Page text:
Dolphin Tale 2 (2014)

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I really loved Dolphin Tale, the true-life story of Winter, an injured dolphin saved by the groundbreaking development of a flexible prosthetic tail. I wondered why on earth a sequel was necessary. I was fearful. Would Winter be turned into some superhero-dolphin or something? (Winter, the injured dolphin, is actually played by herself, in both films.) But the sequel, Dolphin Tale 2 is wonderful. I saw it at a screening filled with children, and they ate it up. Laughed in all the right places, talked amongst themselves during stressful moments, asking each other questions. “Is Winter going to be all right?” “What if she doesn’t like the other dolphin though?”

They got it. It’s for them.

My review of Dolphin Tale 2 is up at Rogerebert.com.

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Tribute of Light

Last night.

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The 2996 Project: In Memory of Michael J. Pascuma, Jr.

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The 2,996 project is an ongoing collective tribute to the victims of the terrorist attacks on September 11, 2001. I signed up during its first year. You were assigned a name, at random, of one of the people murdered on September 11, 2001.

I was assigned Michael Pascuma, Jr.

I cannot pretend to know Michael Pascuma, and in some ways, even writing this tribute has felt presumptuous. But I will say this: I can’t imagine that another September 11 will go by without me thinking, specifically, of Michael J. Pascuma – and Linda Pascuma – and Michael, Melissa, and Christopher Pascuma.

Here is a post in tribute of a man taken too soon.

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Michael Pascuma, Jr., center, with his family on a recent vacation. Left to right are his son Michael, wife Linda, daughter Melissa, and son Christopher.

Newsday article:
Michael J. Pascuma
Broker didn’t sweat ‘the small things’
April 19, 2002

Every Tuesday morning, Michael J. Pascuma Jr. of Massapequa Park would take a short stroll from the American Stock Exchange to meet colleagues for a breakfast conference at Windows on the World atop the World Trade Center.

“They would conduct business and maybe later tell a few jokes,” recalled his daughter, Melissa Pascuma, a fourth-grade teacher at the Shaw Avenue Elementary School in Valley Stream.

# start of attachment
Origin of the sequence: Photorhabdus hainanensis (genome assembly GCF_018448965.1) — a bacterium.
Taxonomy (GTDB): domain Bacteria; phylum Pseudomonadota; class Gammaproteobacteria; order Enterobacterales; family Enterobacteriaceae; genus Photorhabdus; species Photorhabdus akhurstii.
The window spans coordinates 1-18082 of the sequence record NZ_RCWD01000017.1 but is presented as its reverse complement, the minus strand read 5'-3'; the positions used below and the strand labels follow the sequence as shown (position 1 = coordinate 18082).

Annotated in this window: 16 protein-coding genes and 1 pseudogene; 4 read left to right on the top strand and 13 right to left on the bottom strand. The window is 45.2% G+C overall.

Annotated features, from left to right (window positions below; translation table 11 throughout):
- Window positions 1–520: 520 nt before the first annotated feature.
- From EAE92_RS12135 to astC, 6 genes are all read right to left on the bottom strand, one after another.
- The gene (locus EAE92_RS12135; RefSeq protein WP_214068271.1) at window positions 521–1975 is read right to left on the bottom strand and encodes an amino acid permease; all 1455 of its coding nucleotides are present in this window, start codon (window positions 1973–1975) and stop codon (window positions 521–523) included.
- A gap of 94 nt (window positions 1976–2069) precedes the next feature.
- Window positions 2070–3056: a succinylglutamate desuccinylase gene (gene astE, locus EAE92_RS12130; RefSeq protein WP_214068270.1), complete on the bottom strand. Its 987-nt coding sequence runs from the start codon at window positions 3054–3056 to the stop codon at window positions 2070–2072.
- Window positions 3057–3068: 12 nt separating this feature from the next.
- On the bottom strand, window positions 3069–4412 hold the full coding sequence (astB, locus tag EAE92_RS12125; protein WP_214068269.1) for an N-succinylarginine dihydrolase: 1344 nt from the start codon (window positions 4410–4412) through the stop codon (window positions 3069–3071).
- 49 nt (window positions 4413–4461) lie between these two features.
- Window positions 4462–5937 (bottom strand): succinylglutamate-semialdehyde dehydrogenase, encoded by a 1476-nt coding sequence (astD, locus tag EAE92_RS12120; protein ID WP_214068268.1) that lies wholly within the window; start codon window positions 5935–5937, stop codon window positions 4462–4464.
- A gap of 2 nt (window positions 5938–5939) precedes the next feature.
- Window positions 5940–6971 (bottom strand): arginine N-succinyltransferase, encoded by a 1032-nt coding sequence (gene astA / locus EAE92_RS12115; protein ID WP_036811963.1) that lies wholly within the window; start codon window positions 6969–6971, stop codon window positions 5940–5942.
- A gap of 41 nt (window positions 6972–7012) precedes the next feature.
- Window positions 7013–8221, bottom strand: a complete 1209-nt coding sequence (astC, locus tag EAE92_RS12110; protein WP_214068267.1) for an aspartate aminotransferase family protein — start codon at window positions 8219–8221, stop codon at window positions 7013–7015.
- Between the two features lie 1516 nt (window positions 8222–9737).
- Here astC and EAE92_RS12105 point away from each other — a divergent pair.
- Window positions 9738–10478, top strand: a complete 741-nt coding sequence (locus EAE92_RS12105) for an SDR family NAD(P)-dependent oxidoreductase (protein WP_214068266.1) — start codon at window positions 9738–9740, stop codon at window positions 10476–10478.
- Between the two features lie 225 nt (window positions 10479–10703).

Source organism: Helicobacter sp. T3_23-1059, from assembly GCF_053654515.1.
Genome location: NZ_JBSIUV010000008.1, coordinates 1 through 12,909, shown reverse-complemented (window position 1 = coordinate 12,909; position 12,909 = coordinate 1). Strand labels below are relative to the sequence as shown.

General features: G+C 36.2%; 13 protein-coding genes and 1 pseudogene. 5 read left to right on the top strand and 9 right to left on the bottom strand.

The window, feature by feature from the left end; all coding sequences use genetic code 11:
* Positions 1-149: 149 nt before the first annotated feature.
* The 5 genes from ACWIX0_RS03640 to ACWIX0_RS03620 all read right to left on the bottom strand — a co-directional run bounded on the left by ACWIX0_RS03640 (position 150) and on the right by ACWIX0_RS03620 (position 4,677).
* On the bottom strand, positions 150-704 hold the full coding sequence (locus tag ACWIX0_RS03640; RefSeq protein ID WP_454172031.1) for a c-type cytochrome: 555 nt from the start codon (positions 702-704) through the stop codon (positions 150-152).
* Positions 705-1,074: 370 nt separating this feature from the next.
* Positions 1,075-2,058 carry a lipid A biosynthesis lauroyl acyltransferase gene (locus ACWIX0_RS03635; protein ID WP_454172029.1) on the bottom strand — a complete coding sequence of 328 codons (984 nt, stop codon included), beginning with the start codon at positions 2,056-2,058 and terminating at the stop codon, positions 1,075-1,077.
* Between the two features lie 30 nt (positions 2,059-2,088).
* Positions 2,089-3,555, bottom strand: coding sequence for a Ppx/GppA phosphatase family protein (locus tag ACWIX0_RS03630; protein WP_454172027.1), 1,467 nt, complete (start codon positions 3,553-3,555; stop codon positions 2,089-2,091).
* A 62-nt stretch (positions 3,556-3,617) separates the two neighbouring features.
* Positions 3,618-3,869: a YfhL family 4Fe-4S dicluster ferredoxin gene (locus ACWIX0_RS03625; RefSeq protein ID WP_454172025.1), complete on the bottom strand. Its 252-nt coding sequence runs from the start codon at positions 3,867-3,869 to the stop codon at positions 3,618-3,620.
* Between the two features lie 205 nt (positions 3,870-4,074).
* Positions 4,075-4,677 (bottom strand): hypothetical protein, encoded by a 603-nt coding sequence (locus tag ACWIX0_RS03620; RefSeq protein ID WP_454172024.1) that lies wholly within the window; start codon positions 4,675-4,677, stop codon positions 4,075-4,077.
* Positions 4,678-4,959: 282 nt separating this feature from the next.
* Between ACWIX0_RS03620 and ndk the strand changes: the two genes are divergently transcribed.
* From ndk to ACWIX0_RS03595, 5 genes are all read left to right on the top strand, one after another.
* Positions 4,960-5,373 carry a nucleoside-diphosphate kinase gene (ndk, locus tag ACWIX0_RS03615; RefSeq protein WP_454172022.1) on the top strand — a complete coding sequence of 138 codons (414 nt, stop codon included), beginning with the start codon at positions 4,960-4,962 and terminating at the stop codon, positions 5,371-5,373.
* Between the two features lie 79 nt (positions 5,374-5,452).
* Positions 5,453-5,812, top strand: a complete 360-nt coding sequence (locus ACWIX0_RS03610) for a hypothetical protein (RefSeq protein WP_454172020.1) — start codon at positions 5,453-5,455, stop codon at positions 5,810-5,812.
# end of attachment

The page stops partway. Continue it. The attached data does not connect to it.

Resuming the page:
Pascuma, 50, worked as an independent stock trader with his father at their firm, MJP Securities. Both held seats on the exchange. The senior Pascuma, 93, still works as a trader at the exchange. Shortly before the terrorist attack. MJP merged with another firm and is now called Harvey, Young & Yurman.

Pascuma’s daughter said that immediately after the first plane struck the north tower, her brother, Michael, reached their father by cell phone. “I have to get out of here. There’s a fire,” were the last words he said to his family. The trendy restaurant was located on the 107th floor of Tower One. Pascuma’s remains were discovered shortly after the disaster, and a memorial service was held at St. Rose of Lima Church in Massapequa.

“My father had the most amazing sense of humor,” said Melissa Pascuma. “He thoroughly loved telling jokes to the family and his friends. He was constantly generous with everyone around him, and he enjoyed every single day of his life.”

She said her father was fond of chatting online with friends and was an avid golfer. “He never worried about the small things. He knew what mattered,” she said.

Pascuma’s wife, Linda, said, “My husband was a wonderful family man who was very much loved and appreciated by everyone.”

The couple would have been married 27 years on Sept. 21. Linda Pascuma called the entire family “Disney-O-Philes.” “For the past seven years at Easter time, we’d all go to Disney World for 10 days,” she said. A friend served as travel agent and also went along on the trips. The annual event also included her sister’s family, bringing the fun-seeking entourage up to about a dozen members, recalled Linda Pascuma.